By Akshaya Bhargava
Why would anyone not want to diversify? But even though I am a big supporter of diversification, this is more than simply a rhetorical question. The answer is not completely intuitive because people think of diversification in different ways.
As a starting point, let us see how some advisors encourage us to think – “focus on the long term, invest in multiple mutual funds and forget about the short term as that is mostly noise.” This is conventional wisdom, especially in India.
This sounds eminently logical but in reality, this is self-serving and conflicted advice. This is because some advisors will guide you into products that generate fees for them. While their advice may be well-intentioned, it is not complete because it ignores asset classes and strategies that they do not cover.
In my opinion, we need different thinking – here is how I would approach the diversification question.
India or beyond?
I am convinced that the next two decades belong to India. So naturally, I want exposure to the Indian market. But if I was already in the Indian market, is there a compelling logic to expand internationally?
We cannot ignore that US markets have produced stellar long-term returns over the long term. As a matter of fact, there are only 3 indices in the world that have outperformed inflation over the last 40 years – S&P, NASDAQ and NIFTY/SENSEX. So as a long-term investor, notwithstanding my high conviction about India, I would want to diversify to the US markets.
For me, diversification is more about asset allocation than it is about funds or selection. My own asset allocation would be 1) Index Funds, 2) concentrated equity exposure (10-12 stocks) that is regularly rebalanced and 3) short-term opportunities.
In my experience, there is smart diversification and dumb diversification. Most advisors push you to the latter because they only propose products where they earn fees. In my view, what is needed is for you to make an intelligent and informed choice for yourself and most of the time, this does not require you to pay big (or any) fees to anyone.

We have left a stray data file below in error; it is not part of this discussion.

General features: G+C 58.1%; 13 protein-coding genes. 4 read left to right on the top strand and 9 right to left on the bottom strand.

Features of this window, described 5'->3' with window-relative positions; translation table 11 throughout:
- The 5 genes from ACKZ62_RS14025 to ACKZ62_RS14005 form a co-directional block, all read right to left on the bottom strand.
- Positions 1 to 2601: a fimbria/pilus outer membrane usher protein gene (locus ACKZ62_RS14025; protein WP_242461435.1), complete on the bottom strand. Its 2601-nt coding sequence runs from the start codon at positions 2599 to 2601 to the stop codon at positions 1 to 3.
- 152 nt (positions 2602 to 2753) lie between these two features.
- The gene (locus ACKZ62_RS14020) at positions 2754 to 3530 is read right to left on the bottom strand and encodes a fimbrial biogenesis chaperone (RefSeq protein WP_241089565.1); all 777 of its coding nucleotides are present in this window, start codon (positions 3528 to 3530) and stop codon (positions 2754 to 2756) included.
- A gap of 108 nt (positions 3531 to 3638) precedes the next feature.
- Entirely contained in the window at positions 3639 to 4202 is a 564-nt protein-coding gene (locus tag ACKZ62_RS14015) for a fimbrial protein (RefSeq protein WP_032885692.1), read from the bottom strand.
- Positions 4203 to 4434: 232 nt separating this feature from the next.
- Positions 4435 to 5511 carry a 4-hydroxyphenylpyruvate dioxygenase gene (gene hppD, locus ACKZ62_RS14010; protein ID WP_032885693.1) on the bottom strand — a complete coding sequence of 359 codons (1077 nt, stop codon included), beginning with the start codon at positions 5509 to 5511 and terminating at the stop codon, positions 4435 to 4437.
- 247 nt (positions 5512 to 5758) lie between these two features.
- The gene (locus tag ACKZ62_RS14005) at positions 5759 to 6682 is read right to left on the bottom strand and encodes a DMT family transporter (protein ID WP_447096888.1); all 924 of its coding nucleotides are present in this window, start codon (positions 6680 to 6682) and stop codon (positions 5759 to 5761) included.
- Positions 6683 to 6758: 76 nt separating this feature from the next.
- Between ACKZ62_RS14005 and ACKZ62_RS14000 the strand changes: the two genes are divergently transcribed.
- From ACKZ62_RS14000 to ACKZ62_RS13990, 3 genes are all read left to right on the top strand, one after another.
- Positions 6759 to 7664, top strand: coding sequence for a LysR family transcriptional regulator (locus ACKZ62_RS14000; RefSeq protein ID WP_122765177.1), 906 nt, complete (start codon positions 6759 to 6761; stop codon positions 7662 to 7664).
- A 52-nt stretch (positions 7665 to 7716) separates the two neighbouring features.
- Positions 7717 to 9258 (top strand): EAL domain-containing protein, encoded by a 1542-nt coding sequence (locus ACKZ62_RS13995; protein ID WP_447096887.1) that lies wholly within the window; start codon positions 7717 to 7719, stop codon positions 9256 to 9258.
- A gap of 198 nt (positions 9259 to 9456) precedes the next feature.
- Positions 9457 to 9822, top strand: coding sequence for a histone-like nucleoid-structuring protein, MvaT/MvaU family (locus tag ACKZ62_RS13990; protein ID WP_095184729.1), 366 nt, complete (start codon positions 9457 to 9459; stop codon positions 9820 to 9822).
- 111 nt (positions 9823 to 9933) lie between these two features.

Thanks to some innovative services, Indian investors can open an international brokerage account and use their LRS limits to make investments. Once you have a brokerage account abroad, you can buy global stocks, ETFs or Funds.
But more importantly, there are exciting new products from innovative companies that will completely change the landscape.
So, here’s how Indian investors can diversify in global equities.
Step 1 for me would be to open an account with a US broker. These days it is easy to do so using an Indian brokerage house.
Step 2 would be to transfer some money under my LRS limit of $250,000 per year to fund my US brokerage account. Once this is done, I am ready to trade, and I would start by creating an asset allocation.
Step 3. My first allocation decision would be to buy the Index (QQQ for Nasdaq and SPY for S&P 500). This would be a long-term investment and I would just keep track and not make any changes. I would invest around 50% of my capital in this bucket.
Step 4. I would look at investing 30% of my capital in international equity exposure. In India, we have seen how easy companies have made it for us to buy a portfolio of Indian equities through their curated portfolios. There are similar platforms available for US equities – InvestorAi has a US portfolio running on E-Toro with over 15,000 followers.
I like this option because it is very low-cost and easy to execute. I can buy the entire portfolio of US (or global) stocks with one click and then use a one-click rebalance. This way, I would get long-term exposure to US equities where the portfolio is actively rebalanced like what I would expect a mutual fund manager to do but without the fees.
Step 5 would be my allocation to Short Term Opportunities. This used to be a very difficult investing space that needed a lot of technical knowledge, access to expensive information and the need to watch the market at all times. No wonder 89% of day traders lose money.
But thanks to AI technology, you don’t need a ton of technical knowledge to generate investment ideas and thanks to trading BOTs, these ideas can be executed easily and at scale. But the real magic happens when you put the AI engine and the BOTs together because together, they can make it easy, efficient, and profitable to be a short-term investor.
In summary, I believe that it is not only possible for Indian investors to diversify, but that it is highly desirable. What you must do is have a strategy and create an asset allocation. Once you do that, there are plenty of tech tools that will make things easy.
(Author is WealthBasket Curator & Founder of Bridgeweave)